The population was estimated based on the fifth National Population Census data  provided by the National Statistics Bureau of China, taking into account of the changes of age composition, gender ratio and the proportion of urban and rural transformation released by the National Bureau of Statistics (http://data.stats.gov.cn/). The national population in 2011 was stratified by area (urban/rural) and age groups (0-, 1-4, 5-84 by 5 years, 85+ years). The changes of age-specific death probability were also adjusted when calculating population. Linear changes were assumed in each age group between the fifth and sixth Population Census.
Incident and death cases, proportions, crude, standardized, accumulated, truncated and age-specific incidences and mortalities were calculated by area and age groups. The numbers of new cases and deaths were estimated using the 5-year age-specific cancer incidence/mortality rates and the corresponding populations. The Chinese population in 2000 and World Segi’s population were used for age-standardized rates. The cumulative risk of developing or dying from ovary cancer before 75 years of age (in the absence of competing causes of death) was calculated and presented as a percentage. Software including MS-Excel and IARCcrgTools2.05 issued by International Agency for Research on Cancer (IARC) and International Association of Cancer Registries (IACR) (4) was used for data checking and evaluation. SAS software (SAS Institute Inc., Cary, USA) was used to calculate the incidence and mortality rates.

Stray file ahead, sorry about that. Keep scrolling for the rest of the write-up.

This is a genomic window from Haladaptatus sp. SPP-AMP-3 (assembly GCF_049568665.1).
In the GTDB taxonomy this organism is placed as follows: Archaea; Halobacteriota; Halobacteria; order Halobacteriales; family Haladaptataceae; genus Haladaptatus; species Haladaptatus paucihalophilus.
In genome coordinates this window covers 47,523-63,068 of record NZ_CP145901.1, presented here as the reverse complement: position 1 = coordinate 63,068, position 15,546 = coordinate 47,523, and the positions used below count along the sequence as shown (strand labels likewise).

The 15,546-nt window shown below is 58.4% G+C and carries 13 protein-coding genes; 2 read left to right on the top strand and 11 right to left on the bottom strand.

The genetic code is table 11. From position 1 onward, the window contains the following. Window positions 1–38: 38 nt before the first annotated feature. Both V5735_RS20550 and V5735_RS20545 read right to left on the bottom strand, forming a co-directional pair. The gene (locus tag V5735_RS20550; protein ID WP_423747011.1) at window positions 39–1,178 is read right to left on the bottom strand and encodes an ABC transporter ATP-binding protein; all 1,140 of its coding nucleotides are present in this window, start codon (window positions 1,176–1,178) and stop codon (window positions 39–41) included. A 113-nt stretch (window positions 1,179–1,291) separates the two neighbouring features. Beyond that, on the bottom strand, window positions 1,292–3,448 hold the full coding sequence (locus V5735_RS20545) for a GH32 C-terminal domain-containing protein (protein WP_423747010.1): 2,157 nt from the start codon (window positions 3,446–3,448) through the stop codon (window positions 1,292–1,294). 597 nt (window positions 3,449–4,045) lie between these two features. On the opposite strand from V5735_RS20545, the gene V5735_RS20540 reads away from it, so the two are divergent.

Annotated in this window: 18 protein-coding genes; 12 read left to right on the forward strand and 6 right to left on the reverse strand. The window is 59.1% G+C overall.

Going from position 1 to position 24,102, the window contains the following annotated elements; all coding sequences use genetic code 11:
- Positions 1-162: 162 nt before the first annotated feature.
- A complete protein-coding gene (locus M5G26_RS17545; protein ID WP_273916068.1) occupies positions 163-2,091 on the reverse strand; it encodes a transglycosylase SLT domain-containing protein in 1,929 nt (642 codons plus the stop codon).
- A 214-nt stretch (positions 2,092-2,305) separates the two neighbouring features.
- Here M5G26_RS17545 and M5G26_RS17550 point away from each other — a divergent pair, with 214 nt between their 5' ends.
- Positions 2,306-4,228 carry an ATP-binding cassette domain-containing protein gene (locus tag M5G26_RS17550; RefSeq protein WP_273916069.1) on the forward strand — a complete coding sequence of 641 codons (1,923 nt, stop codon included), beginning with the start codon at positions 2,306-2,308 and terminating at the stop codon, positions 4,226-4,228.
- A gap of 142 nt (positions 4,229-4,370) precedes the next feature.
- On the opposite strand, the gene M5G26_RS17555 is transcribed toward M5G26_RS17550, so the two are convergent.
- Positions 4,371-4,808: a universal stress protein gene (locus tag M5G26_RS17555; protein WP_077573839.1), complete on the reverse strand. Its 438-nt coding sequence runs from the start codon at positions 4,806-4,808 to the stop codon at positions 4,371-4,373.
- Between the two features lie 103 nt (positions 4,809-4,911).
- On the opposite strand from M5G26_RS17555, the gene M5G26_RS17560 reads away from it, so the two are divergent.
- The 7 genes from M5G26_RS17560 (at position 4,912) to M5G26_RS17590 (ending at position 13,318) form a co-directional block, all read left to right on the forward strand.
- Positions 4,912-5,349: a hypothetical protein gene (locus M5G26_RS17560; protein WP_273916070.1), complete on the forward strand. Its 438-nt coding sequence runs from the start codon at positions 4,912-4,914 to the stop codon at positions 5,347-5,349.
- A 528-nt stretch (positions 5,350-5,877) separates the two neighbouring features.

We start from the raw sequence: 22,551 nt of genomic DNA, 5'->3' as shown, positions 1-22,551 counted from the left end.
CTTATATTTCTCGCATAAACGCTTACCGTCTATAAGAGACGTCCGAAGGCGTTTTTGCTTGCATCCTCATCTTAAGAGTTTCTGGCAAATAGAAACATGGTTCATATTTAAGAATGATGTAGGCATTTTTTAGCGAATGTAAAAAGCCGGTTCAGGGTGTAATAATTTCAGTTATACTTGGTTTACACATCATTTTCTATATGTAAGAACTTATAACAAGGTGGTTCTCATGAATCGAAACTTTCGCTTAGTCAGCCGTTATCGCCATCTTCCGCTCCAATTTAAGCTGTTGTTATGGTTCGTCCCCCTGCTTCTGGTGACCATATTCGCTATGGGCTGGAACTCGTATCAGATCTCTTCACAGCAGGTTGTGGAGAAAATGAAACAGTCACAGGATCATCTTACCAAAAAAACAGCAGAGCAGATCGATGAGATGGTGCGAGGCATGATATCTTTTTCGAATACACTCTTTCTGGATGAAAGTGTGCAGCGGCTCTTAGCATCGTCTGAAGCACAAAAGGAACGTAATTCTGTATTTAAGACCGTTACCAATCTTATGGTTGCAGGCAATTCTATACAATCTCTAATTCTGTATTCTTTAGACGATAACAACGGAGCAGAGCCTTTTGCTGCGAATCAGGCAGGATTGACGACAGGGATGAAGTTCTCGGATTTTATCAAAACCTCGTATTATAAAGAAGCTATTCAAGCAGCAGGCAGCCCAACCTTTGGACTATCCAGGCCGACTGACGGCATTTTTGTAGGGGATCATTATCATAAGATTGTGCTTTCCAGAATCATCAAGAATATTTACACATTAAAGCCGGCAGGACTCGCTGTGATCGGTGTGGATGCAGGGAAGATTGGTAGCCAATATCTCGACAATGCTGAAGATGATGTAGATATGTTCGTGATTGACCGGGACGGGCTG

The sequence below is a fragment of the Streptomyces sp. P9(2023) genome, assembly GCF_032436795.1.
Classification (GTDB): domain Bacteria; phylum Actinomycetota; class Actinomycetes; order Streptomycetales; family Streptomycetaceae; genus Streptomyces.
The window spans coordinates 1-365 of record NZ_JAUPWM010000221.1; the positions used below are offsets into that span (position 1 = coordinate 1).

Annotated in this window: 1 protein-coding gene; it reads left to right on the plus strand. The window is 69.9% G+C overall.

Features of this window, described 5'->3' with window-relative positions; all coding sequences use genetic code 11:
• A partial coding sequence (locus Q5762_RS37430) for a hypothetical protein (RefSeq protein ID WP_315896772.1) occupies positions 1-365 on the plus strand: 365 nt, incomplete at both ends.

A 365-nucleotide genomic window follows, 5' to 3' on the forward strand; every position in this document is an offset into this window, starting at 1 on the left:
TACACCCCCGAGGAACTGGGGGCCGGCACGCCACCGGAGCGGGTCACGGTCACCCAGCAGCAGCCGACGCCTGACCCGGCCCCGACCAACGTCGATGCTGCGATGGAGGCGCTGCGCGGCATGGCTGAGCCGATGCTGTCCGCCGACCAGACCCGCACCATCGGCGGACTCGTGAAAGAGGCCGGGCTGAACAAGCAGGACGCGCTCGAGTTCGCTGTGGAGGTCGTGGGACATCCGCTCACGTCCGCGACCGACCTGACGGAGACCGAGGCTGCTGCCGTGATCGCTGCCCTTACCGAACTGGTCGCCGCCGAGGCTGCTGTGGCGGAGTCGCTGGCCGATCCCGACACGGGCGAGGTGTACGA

Total 177 registries, 77 in urban and 100 in rural areas, accepted by NCCR for publishing the annual cancer registry report, from which ovary cancer data were extracted, distributed in 28 provinces, and covered 175,310,169 populations accounting for 13.01% of total Chinese population in 2011, including 88,655,668 males and 86,654,501 females, 98,341,507 in urban and 76,968,662 in rural areas.
The ovary cancer quality indicators of MV%, DCO% and M/I ratio overall in this study were 81.80%, 1.26% and 0.42, respectively, 83.79%, 1.34% and 0.44 for urban registries, respectively, and 78.20%, 1.12% and 0.39 for rural registries, respectively, with urban indicators higher than rural. The quality evaluation for ovary cancer in this study is presented in Table 1.
It was estimated there were 45,223 new ovary cancer cases, accounting for 3.11% of all new female cancer cases in China in 2011. The crude, ASR-C and ASR-W incidence were 6.89/100,000, 5.35/100,000 and 5.08/100,000, respectively. Ovary cancer was the top 10 incident cancer in all female cancers. Among the patients aged 0-74 years old, the cumulative incidence rate was 0.54%. The crude and age-standardized incident rates in urban areas were higher than those in rural areas (Table 2).